A Call to Service

by Midnight Freemason Contributor
Bro. Travis Simpkins

Earlier this year, the Grand Lodge of New Jersey hired me to create some artwork for their dedication ceremony of the U.S. Coast Guard Enlisted Memorial. Along with the commission came an invitation to join the Grand Master and other Grand Lodge officers on a special tour of the U.S. Coast Guard Training Center base in Cape May, New Jersey. I have never served in the military, so the opportunity to learn and experience something new enticed me to make the trip down from Massachusetts and show up at the base on that cold April morning. We boarded and explored some of the boats, saw recruits training and visited the barracks before being directed towards a parcel of land that would eventually be developed for the Memorial.

After the tour, the Grand Lodge officers and officials from the Coast Guard base convened to the nearby Cape Island Lodge No. 30 where a small crowd had gathered for the cornerstone ceremony. Before the event began, the Grand Master pulled me aside to ask if he could call me to get up and speak to everyone. I had half-expected to be called upon going in, but I still didn't have any remarks prepared when the time arrived. In searching of what to say, I found myself looking towards the men in military uniforms seated around the room. I thanked them for their service. I then explained that not only had I not served, but that prior to becoming a Mason, I had known very few people in my immediate circles that were members of the armed forces. After joining the Craft, it seems that 3 out of every 5 Masons I meet have some kind of military background. I now count some of those men among my closest friends and kindred spirits. I wondered out loud about the common thread that draws us all to join Freemasonry. On the military end, there is certainly an ordered structure, patriotism and an instilled sense of “Brotherhood” that carries over within the Craft. But beyond that, a more universal element seems to be that Freemasonry attracts those who desire self-improvement by being part of something bigger than themselves. We, as Masons, all answer a call to service. Afterwards, I was relieved when several Brothers approached me to say that they appreciated the sentiments.

I don't have a graceful end to this anecdote. I just thought of it on the occasion of Veteran's Day, when I saw that many friends were sharing photos of themselves and loved ones in uniform. If you're in the vicinity of Cape May on the southern coast of New Jersey, construction of the U.S. Coast Guard Enlisted Memorial has been ongoing and should be nearing completion. If you're a veteran who also happens to be a member of the Scottish Rite NMJ, I'd encourage you to contact your Valley and let them know. Recently, the Sovereign Grand Commander established the “Sammy Lee Davis Peace & Freedom Award” which is to be presented to all Scottish Rite veterans with an honorable discharge.


Travis Simpkins is a freelance artist with clients throughout the United States and Europe. He currently works on projects for the Supreme Council, 33°, NMJ in Lexington, Massachusetts. He also serves as a portrait artist for the Grand Lodge of Massachusetts, Grand Lodge of New Jersey and other jurisdictions across North America. His artwork is in many esteemed collections, including the Harry S. Truman Presidential Library & Museum in Independence, Missouri.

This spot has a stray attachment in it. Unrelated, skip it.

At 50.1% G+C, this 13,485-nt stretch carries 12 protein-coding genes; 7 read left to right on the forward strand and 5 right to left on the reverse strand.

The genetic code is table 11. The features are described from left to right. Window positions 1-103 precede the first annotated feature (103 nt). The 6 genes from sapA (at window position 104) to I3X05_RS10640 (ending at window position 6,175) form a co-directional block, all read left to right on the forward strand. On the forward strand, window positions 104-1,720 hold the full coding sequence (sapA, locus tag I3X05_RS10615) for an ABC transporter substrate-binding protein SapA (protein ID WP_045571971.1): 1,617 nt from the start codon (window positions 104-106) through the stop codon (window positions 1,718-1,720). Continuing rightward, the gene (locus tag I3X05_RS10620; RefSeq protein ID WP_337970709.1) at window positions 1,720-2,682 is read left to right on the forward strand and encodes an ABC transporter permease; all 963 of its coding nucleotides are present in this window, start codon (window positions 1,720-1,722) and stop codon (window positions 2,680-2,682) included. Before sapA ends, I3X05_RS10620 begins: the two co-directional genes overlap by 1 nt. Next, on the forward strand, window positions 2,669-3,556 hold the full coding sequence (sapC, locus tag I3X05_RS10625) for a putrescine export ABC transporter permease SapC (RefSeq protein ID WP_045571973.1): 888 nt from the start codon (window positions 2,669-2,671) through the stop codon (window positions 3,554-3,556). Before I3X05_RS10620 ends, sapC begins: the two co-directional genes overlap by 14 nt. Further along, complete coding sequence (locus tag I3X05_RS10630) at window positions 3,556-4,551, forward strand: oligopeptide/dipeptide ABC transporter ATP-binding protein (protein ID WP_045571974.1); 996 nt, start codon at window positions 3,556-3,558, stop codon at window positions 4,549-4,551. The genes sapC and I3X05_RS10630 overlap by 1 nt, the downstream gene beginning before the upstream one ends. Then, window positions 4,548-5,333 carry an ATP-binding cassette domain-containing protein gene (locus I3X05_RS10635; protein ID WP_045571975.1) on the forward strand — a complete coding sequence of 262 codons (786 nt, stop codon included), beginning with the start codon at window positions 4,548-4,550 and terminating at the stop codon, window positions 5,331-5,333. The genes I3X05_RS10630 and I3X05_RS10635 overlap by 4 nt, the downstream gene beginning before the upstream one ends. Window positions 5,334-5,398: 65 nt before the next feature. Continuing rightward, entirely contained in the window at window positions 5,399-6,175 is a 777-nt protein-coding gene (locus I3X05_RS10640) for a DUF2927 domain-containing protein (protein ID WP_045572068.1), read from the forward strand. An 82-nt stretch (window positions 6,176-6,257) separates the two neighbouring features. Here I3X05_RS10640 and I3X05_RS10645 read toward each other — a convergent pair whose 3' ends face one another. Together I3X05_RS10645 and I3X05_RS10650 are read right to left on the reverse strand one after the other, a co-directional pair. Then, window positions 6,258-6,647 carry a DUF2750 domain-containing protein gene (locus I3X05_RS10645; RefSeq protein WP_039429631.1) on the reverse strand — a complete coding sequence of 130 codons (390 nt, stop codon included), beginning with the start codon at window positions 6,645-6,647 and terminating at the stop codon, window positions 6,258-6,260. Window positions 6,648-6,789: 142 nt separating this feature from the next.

Bro. Simpkins is a member of Morning Star Lodge A.F. & A.M. in Worcester, Massachusetts. He is a 32° Mason in the Ancient Accepted Scottish Rite- Valleys of Worcester and Boston. He is also a member of Eureka Royal Arch Chapter, Hiram Council of Royal & Select Master Masons and Worcester County Commandery No. 5, Knights Templar.

The Impact of War Part IV

by Senior Midnight Freemason Contributor 
WB Gregory J. Knott 

In the first three installments of this series I examined the impact the Great War (WW I) was having on Illinois Freemasonry 100 years ago in 1918.

In part one the Grand Master of Illinois Austin M. Scrogin wrote in his annual report that Illinois Freemasonry was working hard to support the troops overseas and reminded the Illinois membership that though it was important to support the French people, the Grand Lodge of Illinois did not recognize the Grand Orient of France because they did not follow landmark of belief in a supreme being as a requirement for membership.

The challenges continued in part 2 of the series as MWB Scrogin was fielding many requests for Army lodges to be formed, but he did not honor these requests. Scrogin said “…Many men who enter into the service of their country make good soldiers would not make good Masons. The uncertainties of determining the fitness of men are so apparent that there is on security against the admission of the unworthy.” Scrogin was concerned that candidate wouldn’t be properly investigated and that the west gate would admit those who were truly not worthy.

Scrogin also argued that the old standard “the perfect youth” theory was a relic that should be abandonded because so many of the soldiers serving were suffering serious wounds that in and of themselves should not disqualify a man from becoming a Freemason. Changes to the Illinois code were later changed dropping these limitations.

And in the third installment Scrogin issued an edict that all lodges must work the ritual only in English. There were a handful of lodges in the Chicago area that were using the German language as these lodges membership was those of German ancestry. There was concern that by not using the English language that lodges would develop into a class system that would not be healthy for the craft.